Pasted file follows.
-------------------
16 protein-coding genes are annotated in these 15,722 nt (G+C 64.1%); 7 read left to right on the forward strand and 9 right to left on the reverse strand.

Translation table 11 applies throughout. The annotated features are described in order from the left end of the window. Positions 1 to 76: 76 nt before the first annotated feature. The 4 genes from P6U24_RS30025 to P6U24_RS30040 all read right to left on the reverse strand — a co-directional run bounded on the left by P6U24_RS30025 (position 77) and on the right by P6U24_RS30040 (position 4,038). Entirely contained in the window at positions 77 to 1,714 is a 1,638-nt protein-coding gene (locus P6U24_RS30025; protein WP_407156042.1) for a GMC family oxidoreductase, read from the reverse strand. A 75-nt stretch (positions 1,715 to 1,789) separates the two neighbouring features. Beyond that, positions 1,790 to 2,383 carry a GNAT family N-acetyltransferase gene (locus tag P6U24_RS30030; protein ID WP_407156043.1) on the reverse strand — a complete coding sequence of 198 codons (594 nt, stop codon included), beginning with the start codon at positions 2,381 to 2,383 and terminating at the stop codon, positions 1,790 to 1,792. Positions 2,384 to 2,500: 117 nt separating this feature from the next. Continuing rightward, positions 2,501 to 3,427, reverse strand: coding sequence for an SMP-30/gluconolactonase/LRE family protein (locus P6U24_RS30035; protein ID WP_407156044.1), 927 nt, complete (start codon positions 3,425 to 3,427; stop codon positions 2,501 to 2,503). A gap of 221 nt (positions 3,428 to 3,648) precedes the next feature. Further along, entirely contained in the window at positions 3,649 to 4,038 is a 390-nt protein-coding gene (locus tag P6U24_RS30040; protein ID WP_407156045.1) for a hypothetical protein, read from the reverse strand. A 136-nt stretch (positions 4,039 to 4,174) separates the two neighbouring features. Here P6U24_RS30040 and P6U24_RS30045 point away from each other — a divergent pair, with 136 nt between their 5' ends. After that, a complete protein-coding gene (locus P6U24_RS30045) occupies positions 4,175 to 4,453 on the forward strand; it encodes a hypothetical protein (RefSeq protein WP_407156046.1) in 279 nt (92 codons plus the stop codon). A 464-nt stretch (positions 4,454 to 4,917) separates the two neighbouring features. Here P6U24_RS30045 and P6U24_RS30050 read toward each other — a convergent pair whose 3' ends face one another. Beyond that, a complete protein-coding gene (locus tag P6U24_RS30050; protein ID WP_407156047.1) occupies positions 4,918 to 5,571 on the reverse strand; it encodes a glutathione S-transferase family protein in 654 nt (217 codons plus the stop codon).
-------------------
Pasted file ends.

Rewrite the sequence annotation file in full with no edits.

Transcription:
16 protein-coding genes are annotated in these 15,722 nt (G+C 64.1%); 7 read left to right on the forward strand and 9 right to left on the reverse strand.

Translation table 11 applies throughout. The annotated features are described in order from the left end of the window. Positions 1 to 76: 76 nt before the first annotated feature. The 4 genes from P6U24_RS30025 to P6U24_RS30040 all read right to left on the reverse strand — a co-directional run bounded on the left by P6U24_RS30025 (position 77) and on the right by P6U24_RS30040 (position 4,038). Entirely contained in the window at positions 77 to 1,714 is a 1,638-nt protein-coding gene (locus P6U24_RS30025; protein WP_407156042.1) for a GMC family oxidoreductase, read from the reverse strand. A 75-nt stretch (positions 1,715 to 1,789) separates the two neighbouring features. Beyond that, positions 1,790 to 2,383 carry a GNAT family N-acetyltransferase gene (locus tag P6U24_RS30030; protein ID WP_407156043.1) on the reverse strand — a complete coding sequence of 198 codons (594 nt, stop codon included), beginning with the start codon at positions 2,381 to 2,383 and terminating at the stop codon, positions 1,790 to 1,792. Positions 2,384 to 2,500: 117 nt separating this feature from the next. Continuing rightward, positions 2,501 to 3,427, reverse strand: coding sequence for an SMP-30/gluconolactonase/LRE family protein (locus P6U24_RS30035; protein ID WP_407156044.1), 927 nt, complete (start codon positions 3,425 to 3,427; stop codon positions 2,501 to 2,503). A gap of 221 nt (positions 3,428 to 3,648) precedes the next feature. Further along, entirely contained in the window at positions 3,649 to 4,038 is a 390-nt protein-coding gene (locus tag P6U24_RS30040; protein ID WP_407156045.1) for a hypothetical protein, read from the reverse strand. A 136-nt stretch (positions 4,039 to 4,174) separates the two neighbouring features. Here P6U24_RS30040 and P6U24_RS30045 point away from each other — a divergent pair, with 136 nt between their 5' ends. After that, a complete protein-coding gene (locus P6U24_RS30045) occupies positions 4,175 to 4,453 on the forward strand; it encodes a hypothetical protein (RefSeq protein WP_407156046.1) in 279 nt (92 codons plus the stop codon). A 464-nt stretch (positions 4,454 to 4,917) separates the two neighbouring features. Here P6U24_RS30045 and P6U24_RS30050 read toward each other — a convergent pair whose 3' ends face one another. Beyond that, a complete protein-coding gene (locus tag P6U24_RS30050; protein ID WP_407156047.1) occupies positions 4,918 to 5,571 on the reverse strand; it encodes a glutathione S-transferase family protein in 654 nt (217 codons plus the stop codon).